Data held and analyzed by contract research organization
  • 15. Study Design Continued
    Primary endpoints – assessed at 6 weeks post treatment with telithromycin:
    Diary of sxs (rated 0-6) on 4 variables. These scores were averaged to give a “diary symptom score”
    (1) Frequency of sxs
    (2) severity of sxs
    (3) level of activity
    (4) effect of asthma on activity
    PEF upon awakening
  • 16. Study Design Continued
    Secondary endpoints:
    PFTs performed in clinic
    C. pneumoniae and M. pneumoniaedetection (PCR, culture, and antibody testing)
    Additional information:
    Safety analysis
  • 17. Study Design Continued
    See figure 1: Study Design
    270 randomized: 136 placebo, 134 telithromycin
    Placebo arm:
    Started with 136, lost 7 (withdrew, lost to f/u)
    129 completed 10 days of treatment
    Lost additional 10 ( 3 adverse events, 2 lack of efficacy, 2 protocol violation, 3 lost to f/u)
    119 completed the 6 weeks of follow up.
    Telithromcyin arm:
    Started with 134, Lost 8 (adverse event, withdrew, lost to f/u)
    126 completed 10 days of treatment
    Lost additional 14 (5 adverse events, 3 withdrew, 5 lost to f/u, 1 “other”)
    112 completed 6 weeks of follow up.
  • 18. Study Analysis
    Power needed for the study was determined by using the symptom score.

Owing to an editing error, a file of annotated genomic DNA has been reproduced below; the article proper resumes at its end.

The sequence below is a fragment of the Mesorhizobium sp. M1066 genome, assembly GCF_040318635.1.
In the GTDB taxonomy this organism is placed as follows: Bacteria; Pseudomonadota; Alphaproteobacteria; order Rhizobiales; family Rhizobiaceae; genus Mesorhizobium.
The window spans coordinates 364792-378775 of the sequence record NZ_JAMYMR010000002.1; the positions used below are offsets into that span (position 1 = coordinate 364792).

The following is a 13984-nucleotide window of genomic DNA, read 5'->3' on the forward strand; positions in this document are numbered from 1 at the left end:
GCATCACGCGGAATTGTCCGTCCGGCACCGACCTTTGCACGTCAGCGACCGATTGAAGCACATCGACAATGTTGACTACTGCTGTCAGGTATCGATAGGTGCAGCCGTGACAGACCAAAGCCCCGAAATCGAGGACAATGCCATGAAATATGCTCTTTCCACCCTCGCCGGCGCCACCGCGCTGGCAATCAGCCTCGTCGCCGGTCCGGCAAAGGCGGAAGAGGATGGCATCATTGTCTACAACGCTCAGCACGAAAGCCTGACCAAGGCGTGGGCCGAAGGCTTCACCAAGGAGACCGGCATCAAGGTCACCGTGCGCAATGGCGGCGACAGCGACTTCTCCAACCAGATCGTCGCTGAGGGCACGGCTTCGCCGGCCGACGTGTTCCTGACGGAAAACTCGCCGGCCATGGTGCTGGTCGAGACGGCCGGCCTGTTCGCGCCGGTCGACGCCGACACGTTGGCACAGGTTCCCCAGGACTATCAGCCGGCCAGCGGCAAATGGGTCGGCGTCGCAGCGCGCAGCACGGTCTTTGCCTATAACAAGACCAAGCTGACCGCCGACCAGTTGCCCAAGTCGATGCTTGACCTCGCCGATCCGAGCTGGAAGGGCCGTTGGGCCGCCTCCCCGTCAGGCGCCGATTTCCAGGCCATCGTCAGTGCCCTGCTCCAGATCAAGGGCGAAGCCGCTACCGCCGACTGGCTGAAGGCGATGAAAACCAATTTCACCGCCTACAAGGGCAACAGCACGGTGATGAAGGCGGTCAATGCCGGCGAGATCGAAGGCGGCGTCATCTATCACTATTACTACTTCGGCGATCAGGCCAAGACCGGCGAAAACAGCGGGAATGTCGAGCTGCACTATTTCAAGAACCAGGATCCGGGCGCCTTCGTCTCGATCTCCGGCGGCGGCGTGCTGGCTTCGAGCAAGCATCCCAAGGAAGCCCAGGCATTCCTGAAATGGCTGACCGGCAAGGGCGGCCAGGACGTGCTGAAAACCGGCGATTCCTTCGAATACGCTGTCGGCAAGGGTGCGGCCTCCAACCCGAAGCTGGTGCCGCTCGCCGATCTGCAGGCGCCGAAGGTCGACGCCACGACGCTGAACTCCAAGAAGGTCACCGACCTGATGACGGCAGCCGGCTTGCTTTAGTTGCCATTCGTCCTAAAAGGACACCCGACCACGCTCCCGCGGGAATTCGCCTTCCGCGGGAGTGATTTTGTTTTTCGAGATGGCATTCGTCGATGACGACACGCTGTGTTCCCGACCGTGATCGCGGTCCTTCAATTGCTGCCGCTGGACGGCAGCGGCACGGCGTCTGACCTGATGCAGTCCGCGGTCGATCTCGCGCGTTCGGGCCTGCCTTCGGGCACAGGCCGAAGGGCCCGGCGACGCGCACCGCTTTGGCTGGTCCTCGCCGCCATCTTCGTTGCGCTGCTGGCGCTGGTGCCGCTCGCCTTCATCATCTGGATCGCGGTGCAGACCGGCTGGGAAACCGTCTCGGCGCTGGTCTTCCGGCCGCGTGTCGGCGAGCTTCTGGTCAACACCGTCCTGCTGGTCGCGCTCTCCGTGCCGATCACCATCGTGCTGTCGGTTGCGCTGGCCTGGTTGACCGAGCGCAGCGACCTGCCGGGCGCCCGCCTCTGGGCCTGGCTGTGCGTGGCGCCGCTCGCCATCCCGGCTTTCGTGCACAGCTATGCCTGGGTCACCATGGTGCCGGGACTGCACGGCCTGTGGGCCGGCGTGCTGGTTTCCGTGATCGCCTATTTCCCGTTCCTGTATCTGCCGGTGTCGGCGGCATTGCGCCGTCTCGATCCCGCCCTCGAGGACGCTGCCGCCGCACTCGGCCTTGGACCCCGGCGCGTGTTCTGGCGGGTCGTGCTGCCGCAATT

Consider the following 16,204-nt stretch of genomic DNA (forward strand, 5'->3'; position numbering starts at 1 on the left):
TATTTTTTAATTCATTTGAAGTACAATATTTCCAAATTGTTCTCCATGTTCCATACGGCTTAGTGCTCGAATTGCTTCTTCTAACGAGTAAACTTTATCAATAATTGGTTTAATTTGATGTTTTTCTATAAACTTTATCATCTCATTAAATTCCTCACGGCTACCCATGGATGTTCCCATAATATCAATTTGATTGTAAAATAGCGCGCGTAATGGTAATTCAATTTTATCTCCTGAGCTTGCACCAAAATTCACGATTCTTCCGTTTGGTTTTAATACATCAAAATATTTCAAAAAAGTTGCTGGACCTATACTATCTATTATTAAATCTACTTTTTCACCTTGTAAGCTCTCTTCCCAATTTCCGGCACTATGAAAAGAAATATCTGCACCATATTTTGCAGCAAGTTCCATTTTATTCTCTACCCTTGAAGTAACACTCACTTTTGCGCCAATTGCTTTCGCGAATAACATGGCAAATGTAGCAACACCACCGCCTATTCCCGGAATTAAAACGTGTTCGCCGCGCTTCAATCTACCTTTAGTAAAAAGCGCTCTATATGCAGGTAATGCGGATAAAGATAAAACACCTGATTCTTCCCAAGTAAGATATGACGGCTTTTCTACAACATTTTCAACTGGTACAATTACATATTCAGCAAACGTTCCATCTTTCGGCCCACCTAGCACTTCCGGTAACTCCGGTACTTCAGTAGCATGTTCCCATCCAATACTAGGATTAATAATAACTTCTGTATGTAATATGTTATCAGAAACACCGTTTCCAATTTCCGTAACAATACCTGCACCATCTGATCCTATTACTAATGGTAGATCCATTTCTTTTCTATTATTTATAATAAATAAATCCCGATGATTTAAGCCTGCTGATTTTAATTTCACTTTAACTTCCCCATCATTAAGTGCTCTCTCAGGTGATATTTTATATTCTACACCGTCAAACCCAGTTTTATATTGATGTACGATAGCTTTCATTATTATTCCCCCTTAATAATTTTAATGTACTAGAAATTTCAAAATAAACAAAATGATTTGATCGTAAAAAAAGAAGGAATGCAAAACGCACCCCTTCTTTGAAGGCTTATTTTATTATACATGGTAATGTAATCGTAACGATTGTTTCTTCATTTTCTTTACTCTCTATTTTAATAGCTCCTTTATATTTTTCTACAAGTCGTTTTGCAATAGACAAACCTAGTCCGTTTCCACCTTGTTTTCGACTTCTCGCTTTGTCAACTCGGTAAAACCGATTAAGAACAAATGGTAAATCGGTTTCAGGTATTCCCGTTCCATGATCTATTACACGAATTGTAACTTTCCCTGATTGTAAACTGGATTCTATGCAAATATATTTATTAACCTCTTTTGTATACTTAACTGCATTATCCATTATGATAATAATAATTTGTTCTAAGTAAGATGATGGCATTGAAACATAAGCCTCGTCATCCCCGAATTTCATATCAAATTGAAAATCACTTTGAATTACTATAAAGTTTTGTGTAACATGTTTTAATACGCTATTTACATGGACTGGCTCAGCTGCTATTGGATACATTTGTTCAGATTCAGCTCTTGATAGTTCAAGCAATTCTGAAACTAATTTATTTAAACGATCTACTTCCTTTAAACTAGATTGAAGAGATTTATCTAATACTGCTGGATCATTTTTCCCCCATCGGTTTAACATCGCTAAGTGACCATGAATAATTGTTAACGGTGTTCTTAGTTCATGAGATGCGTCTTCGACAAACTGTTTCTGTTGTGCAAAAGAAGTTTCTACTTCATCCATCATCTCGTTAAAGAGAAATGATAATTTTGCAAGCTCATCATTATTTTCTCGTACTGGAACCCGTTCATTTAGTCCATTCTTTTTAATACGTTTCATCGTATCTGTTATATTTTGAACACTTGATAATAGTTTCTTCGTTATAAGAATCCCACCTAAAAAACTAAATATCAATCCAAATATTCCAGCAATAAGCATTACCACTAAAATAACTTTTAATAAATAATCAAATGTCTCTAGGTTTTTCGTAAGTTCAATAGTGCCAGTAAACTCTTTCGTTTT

Needed 120 per group to reach 80% statistical power (at P<0.05) to detect a 0.51 (20%) difference between groups
    Analysis of covariance model used to analyze efficacy end points
    Longitudinal analyses were based on averages during the 6 week f/u period.
    Analysis of covariance used to estimate the means within groups and the between group differences.
    Between group tests were used to compare the effects of telithromycin with placebo
    Models were adjusted to account for factors of center, treatment-center interaction, and baseline values as covariates
  • 19. Study Results: Primary Outcomes
    Telithromycin pts had significantly greater improvement in asthma symptoms during study period than placebo pts
    Mean symptom scores decrease by 1.3 points with telithromycin vs. decrease of 1 with placebo (C.I. -0.5 to -0.1, p = 0.004)
    This difference shows telithromycin group had 40.4% reduction vs. 26.5% reduction with placebo. (C.I. -23.4 to -4.3, p=0.005)
    No difference in PEF rates
  • 20. Study Results: Secondary Outcomes
    Researchers evaluated the mean decrease in the asthma symptom score from baseline to end of the treatment.
    The Mean of the decrease was 1.7 for telithromycin and 1.3 in placebo group (C.O. -0.7 to -0.2, p= 0.002)
    This equates to an average reduction of 51.1% for telithromycin group vs. 28.5% for placebo group
  • 21. Study Results: Secondary Outcomes
    More symptom free days in the telithromycin group (16% vs. 8 %, p = 0.006)